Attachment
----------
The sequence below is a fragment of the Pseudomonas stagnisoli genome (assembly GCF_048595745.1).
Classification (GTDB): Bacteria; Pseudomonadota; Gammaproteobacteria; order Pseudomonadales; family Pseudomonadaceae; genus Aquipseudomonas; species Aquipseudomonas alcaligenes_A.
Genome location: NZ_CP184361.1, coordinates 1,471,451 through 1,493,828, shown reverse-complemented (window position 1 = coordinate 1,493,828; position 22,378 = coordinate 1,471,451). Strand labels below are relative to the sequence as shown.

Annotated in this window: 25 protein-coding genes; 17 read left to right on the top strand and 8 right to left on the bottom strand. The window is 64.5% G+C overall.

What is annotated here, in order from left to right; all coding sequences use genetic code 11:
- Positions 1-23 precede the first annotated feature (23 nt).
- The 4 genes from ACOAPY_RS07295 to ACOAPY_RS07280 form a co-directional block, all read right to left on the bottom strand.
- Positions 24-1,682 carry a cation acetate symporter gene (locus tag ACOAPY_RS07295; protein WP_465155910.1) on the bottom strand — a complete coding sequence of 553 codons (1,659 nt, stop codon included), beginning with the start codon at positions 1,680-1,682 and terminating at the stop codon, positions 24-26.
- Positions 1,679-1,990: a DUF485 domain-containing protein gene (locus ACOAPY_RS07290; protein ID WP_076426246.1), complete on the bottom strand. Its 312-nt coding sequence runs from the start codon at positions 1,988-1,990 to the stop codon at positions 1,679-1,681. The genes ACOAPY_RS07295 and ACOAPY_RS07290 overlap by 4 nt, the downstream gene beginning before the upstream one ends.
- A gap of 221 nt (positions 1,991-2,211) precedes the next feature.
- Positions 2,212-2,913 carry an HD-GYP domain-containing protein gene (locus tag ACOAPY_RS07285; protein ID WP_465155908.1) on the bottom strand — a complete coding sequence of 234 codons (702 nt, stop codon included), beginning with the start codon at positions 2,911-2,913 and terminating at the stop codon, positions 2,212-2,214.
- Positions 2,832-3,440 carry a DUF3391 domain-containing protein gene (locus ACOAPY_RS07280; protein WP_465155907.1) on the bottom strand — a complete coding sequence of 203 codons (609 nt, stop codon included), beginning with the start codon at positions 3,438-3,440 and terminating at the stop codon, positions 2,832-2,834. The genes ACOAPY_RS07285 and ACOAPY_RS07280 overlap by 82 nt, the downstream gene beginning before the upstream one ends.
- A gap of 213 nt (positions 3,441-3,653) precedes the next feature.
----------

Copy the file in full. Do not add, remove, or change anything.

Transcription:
The sequence below is a fragment of the Pseudomonas stagnisoli genome (assembly GCF_048595745.1).
Classification (GTDB): Bacteria; Pseudomonadota; Gammaproteobacteria; order Pseudomonadales; family Pseudomonadaceae; genus Aquipseudomonas; species Aquipseudomonas alcaligenes_A.
Genome location: NZ_CP184361.1, coordinates 1,471,451 through 1,493,828, shown reverse-complemented (window position 1 = coordinate 1,493,828; position 22,378 = coordinate 1,471,451). Strand labels below are relative to the sequence as shown.

Annotated in this window: 25 protein-coding genes; 17 read left to right on the top strand and 8 right to left on the bottom strand. The window is 64.5% G+C overall.

What is annotated here, in order from left to right; all coding sequences use genetic code 11:
- Positions 1-23 precede the first annotated feature (23 nt).
- The 4 genes from ACOAPY_RS07295 to ACOAPY_RS07280 form a co-directional block, all read right to left on the bottom strand.
- Positions 24-1,682 carry a cation acetate symporter gene (locus tag ACOAPY_RS07295; protein WP_465155910.1) on the bottom strand — a complete coding sequence of 553 codons (1,659 nt, stop codon included), beginning with the start codon at positions 1,680-1,682 and terminating at the stop codon, positions 24-26.
- Positions 1,679-1,990: a DUF485 domain-containing protein gene (locus ACOAPY_RS07290; protein ID WP_076426246.1), complete on the bottom strand. Its 312-nt coding sequence runs from the start codon at positions 1,988-1,990 to the stop codon at positions 1,679-1,681. The genes ACOAPY_RS07295 and ACOAPY_RS07290 overlap by 4 nt, the downstream gene beginning before the upstream one ends.
- A gap of 221 nt (positions 1,991-2,211) precedes the next feature.
- Positions 2,212-2,913 carry an HD-GYP domain-containing protein gene (locus tag ACOAPY_RS07285; protein ID WP_465155908.1) on the bottom strand — a complete coding sequence of 234 codons (702 nt, stop codon included), beginning with the start codon at positions 2,911-2,913 and terminating at the stop codon, positions 2,212-2,214.
- Positions 2,832-3,440 carry a DUF3391 domain-containing protein gene (locus ACOAPY_RS07280; protein WP_465155907.1) on the bottom strand — a complete coding sequence of 203 codons (609 nt, stop codon included), beginning with the start codon at positions 3,438-3,440 and terminating at the stop codon, positions 2,832-2,834. The genes ACOAPY_RS07285 and ACOAPY_RS07280 overlap by 82 nt, the downstream gene beginning before the upstream one ends.
- A gap of 213 nt (positions 3,441-3,653) precedes the next feature.